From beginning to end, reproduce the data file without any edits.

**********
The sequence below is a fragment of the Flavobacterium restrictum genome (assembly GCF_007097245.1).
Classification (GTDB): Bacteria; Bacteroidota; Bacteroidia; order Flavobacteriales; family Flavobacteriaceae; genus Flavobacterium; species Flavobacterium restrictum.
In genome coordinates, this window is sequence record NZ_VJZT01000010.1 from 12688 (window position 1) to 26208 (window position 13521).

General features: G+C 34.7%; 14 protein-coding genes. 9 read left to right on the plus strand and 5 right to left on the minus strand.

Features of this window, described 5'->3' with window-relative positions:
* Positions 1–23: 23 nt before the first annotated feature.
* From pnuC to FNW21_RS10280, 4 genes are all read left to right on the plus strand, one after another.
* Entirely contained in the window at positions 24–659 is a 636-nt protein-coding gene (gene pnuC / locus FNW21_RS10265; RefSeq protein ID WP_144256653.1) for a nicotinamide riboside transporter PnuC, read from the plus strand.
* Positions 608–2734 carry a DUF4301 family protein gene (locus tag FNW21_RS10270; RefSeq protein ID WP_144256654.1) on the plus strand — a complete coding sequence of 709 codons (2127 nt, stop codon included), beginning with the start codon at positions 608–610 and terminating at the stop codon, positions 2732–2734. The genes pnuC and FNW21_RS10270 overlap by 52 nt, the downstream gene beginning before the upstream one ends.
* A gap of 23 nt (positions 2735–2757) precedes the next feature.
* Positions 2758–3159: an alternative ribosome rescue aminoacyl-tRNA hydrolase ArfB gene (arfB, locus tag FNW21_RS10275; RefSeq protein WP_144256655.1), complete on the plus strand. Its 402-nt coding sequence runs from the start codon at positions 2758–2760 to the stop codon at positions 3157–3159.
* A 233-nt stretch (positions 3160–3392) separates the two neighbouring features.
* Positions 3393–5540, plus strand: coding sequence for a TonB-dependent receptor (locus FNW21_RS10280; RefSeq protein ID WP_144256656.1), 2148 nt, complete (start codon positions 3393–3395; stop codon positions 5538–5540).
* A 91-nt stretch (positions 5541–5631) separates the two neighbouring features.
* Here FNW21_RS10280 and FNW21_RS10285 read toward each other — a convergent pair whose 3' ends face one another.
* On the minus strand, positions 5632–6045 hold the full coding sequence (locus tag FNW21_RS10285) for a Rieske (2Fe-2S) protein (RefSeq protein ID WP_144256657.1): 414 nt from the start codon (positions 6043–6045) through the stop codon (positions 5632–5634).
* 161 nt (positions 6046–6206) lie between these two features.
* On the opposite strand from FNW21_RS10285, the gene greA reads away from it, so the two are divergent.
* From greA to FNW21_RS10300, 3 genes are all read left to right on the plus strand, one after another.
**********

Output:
The sequence below is a fragment of the Flavobacterium restrictum genome (assembly GCF_007097245.1).
Classification (GTDB): Bacteria; Bacteroidota; Bacteroidia; order Flavobacteriales; family Flavobacteriaceae; genus Flavobacterium; species Flavobacterium restrictum.
In genome coordinates, this window is sequence record NZ_VJZT01000010.1 from 12688 (window position 1) to 26208 (window position 13521).

General features: G+C 34.7%; 14 protein-coding genes. 9 read left to right on the plus strand and 5 right to left on the minus strand.

Features of this window, described 5'->3' with window-relative positions:
* Positions 1–23: 23 nt before the first annotated feature.
* From pnuC to FNW21_RS10280, 4 genes are all read left to right on the plus strand, one after another.
* Entirely contained in the window at positions 24–659 is a 636-nt protein-coding gene (gene pnuC / locus FNW21_RS10265; RefSeq protein ID WP_144256653.1) for a nicotinamide riboside transporter PnuC, read from the plus strand.
* Positions 608–2734 carry a DUF4301 family protein gene (locus tag FNW21_RS10270; RefSeq protein ID WP_144256654.1) on the plus strand — a complete coding sequence of 709 codons (2127 nt, stop codon included), beginning with the start codon at positions 608–610 and terminating at the stop codon, positions 2732–2734. The genes pnuC and FNW21_RS10270 overlap by 52 nt, the downstream gene beginning before the upstream one ends.
* A gap of 23 nt (positions 2735–2757) precedes the next feature.
* Positions 2758–3159: an alternative ribosome rescue aminoacyl-tRNA hydrolase ArfB gene (arfB, locus tag FNW21_RS10275; RefSeq protein WP_144256655.1), complete on the plus strand. Its 402-nt coding sequence runs from the start codon at positions 2758–2760 to the stop codon at positions 3157–3159.
* A 233-nt stretch (positions 3160–3392) separates the two neighbouring features.
* Positions 3393–5540, plus strand: coding sequence for a TonB-dependent receptor (locus FNW21_RS10280; RefSeq protein ID WP_144256656.1), 2148 nt, complete (start codon positions 3393–3395; stop codon positions 5538–5540).
* A 91-nt stretch (positions 5541–5631) separates the two neighbouring features.
* Here FNW21_RS10280 and FNW21_RS10285 read toward each other — a convergent pair whose 3' ends face one another.
* On the minus strand, positions 5632–6045 hold the full coding sequence (locus tag FNW21_RS10285) for a Rieske (2Fe-2S) protein (RefSeq protein ID WP_144256657.1): 414 nt from the start codon (positions 6043–6045) through the stop codon (positions 5632–5634).
* 161 nt (positions 6046–6206) lie between these two features.
* On the opposite strand from FNW21_RS10285, the gene greA reads away from it, so the two are divergent.
* From greA to FNW21_RS10300, 3 genes are all read left to right on the plus strand, one after another.